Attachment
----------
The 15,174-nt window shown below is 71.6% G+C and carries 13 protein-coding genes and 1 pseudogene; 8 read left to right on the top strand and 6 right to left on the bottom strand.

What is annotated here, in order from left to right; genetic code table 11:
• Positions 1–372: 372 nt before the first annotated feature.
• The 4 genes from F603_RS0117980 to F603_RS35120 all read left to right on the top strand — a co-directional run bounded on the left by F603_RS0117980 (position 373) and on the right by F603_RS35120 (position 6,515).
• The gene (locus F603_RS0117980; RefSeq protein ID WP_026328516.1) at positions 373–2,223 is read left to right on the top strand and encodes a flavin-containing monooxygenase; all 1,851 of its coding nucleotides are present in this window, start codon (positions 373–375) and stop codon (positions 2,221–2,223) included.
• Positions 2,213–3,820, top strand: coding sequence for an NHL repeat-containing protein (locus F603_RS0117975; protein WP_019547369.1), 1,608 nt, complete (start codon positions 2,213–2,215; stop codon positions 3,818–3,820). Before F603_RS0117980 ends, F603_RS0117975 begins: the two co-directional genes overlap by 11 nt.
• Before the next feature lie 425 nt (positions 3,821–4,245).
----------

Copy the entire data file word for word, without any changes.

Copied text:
The 15,174-nt window shown below is 71.6% G+C and carries 13 protein-coding genes and 1 pseudogene; 8 read left to right on the top strand and 6 right to left on the bottom strand.

What is annotated here, in order from left to right; genetic code table 11:
• Positions 1–372: 372 nt before the first annotated feature.
• The 4 genes from F603_RS0117980 to F603_RS35120 all read left to right on the top strand — a co-directional run bounded on the left by F603_RS0117980 (position 373) and on the right by F603_RS35120 (position 6,515).
• The gene (locus F603_RS0117980; RefSeq protein ID WP_026328516.1) at positions 373–2,223 is read left to right on the top strand and encodes a flavin-containing monooxygenase; all 1,851 of its coding nucleotides are present in this window, start codon (positions 373–375) and stop codon (positions 2,221–2,223) included.
• Positions 2,213–3,820, top strand: coding sequence for an NHL repeat-containing protein (locus F603_RS0117975; protein WP_019547369.1), 1,608 nt, complete (start codon positions 2,213–2,215; stop codon positions 3,818–3,820). Before F603_RS0117980 ends, F603_RS0117975 begins: the two co-directional genes overlap by 11 nt.
• Before the next feature lie 425 nt (positions 3,821–4,245).